Even though I was far less serious than most of the other campers, I began to see how my behavior changed Manny’s during the course of a few days. When I persisted, he progressed. When I lost concentration, as I did when I shortened up on the leash while learning how to navigate around a potentially aggressive dog, I was gently advised to remain relaxed and confident. Practice finally made my moves automatic.
Replacing the Kids
Linda Summersgill, of Moorestown, N. J., whose dogs Ruckus (Miniature American Shepherd) and Pearl (English Springer Spaniel) are trained like champions, described what working with her dogs does for her, echoing the experience of others: “This has stretched me and taught me so much. If you had told me I’d be doing this now at this time of my life, when my kids are grown, I would never have believed it.”
Some might think a week’s vacation with one’s dog is an expensive, meaningless indulgence. For many of us, our dogs gave us a way to redirect and reconnect with the love and compassion we lavished on children who had outgrown such close attention; plus, we were meeting new, unusual people, challenging ourselves, and laughing. A lot.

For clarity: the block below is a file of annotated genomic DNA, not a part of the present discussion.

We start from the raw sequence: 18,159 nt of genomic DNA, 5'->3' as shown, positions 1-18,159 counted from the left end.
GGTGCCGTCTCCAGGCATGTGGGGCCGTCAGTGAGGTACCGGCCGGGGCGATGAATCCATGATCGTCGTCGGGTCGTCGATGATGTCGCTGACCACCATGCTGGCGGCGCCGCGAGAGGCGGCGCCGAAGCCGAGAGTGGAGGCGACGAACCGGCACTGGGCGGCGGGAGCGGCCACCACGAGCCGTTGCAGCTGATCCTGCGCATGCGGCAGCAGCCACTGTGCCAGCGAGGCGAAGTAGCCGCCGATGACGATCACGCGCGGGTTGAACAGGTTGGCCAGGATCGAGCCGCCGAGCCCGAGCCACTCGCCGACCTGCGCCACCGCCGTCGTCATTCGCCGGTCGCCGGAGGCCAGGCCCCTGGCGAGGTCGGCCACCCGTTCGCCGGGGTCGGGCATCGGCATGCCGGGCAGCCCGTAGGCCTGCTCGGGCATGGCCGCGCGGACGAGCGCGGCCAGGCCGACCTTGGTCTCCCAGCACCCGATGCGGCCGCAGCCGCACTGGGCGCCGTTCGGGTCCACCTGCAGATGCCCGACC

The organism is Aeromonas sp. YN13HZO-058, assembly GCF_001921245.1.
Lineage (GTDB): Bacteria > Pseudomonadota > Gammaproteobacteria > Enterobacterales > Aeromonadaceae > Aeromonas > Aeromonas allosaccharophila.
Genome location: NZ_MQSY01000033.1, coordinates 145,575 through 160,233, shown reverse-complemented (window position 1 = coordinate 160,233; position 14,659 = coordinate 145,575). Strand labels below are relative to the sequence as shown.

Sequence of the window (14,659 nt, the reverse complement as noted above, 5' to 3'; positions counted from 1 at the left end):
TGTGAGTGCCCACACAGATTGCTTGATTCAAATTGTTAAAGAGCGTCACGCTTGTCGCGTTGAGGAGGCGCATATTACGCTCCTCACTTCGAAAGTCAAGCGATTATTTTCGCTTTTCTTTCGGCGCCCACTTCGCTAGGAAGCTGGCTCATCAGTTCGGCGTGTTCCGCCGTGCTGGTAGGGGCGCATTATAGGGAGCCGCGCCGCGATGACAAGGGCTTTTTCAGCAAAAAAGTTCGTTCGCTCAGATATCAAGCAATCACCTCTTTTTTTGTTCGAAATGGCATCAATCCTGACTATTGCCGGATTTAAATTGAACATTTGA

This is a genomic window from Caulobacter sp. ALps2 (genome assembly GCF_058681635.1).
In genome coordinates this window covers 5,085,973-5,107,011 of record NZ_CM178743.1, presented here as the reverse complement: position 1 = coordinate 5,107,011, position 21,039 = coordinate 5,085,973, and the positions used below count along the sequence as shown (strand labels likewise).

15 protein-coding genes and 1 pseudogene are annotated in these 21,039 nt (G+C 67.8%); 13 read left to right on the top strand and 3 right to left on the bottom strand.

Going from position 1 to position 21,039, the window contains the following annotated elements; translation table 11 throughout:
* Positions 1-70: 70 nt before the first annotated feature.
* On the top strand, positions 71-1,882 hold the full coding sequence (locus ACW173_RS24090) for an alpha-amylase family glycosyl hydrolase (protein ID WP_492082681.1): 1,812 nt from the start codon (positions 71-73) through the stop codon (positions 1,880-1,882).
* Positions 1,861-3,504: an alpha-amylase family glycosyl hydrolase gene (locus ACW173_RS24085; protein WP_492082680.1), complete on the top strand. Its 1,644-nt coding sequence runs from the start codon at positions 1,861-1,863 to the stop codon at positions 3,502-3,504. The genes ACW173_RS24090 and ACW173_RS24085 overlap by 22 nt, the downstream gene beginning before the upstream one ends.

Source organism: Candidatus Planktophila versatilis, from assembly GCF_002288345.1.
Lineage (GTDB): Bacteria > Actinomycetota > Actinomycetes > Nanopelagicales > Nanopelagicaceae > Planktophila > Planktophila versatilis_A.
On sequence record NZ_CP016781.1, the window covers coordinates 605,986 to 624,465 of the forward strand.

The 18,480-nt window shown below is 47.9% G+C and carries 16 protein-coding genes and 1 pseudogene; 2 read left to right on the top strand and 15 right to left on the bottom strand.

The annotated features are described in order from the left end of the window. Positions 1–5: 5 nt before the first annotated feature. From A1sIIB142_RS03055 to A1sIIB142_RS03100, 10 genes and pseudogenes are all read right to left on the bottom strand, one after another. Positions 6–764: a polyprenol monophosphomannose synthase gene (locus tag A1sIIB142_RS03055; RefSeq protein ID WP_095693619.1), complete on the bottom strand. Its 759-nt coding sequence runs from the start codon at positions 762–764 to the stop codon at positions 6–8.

After dinner each night, instructor Mare Potts read invented daily reports from the field, anthropomorphizing the dogs who participated. “And then I opened the screen door all by myself to go on a great adventure,” read Potts of Australian Shepherd Gracie’s adventures. “I walked all the way around the Lodge and found snacks on the ground while everyone was looking everywhere for me, screaming my name. I had so much fun! Until Arlene found me dragging my leash and brought me back.”
More Than Mere Mammals
Of course we know intellectually that dogs are garbage-loving, rodent-killing, shoe-chewing creatures sometimes capable of violence toward each other and people. Yet to me and most of the other campers, our dogs are more than mere mammals we walk on leashes, more than con artists who wag their tails to cadge room and board. They make it clear by what they do, even by the expressions on their furry faces, that they understand our moods and want to obey our commands as best they can, all the while accepting us unconditionally.
Part of the reason for this unlikely, perhaps exaggerated love fest between humans and canines was surely the spell of the “love hormone,” oxytocin, proven to be produced when mothers and infants, as well as dogs and their owners, look into each other’s eyes. Unlike some of our fellow humans, our dogs never reject us, always forgive us and constantly want to please.
Going to dog camp changed some things for Manny and me. Now when I call him, he races to me instead of grudgingly meandering. He knows how to wait for a treat and how to heel. I accomplished my mission of shaking myself out of the doldrums and awakening to the world around me. I’m not a cookie-spitter and I never will be, but when all is said and done, I know I’m Manny’s special human. And he’s my best friend.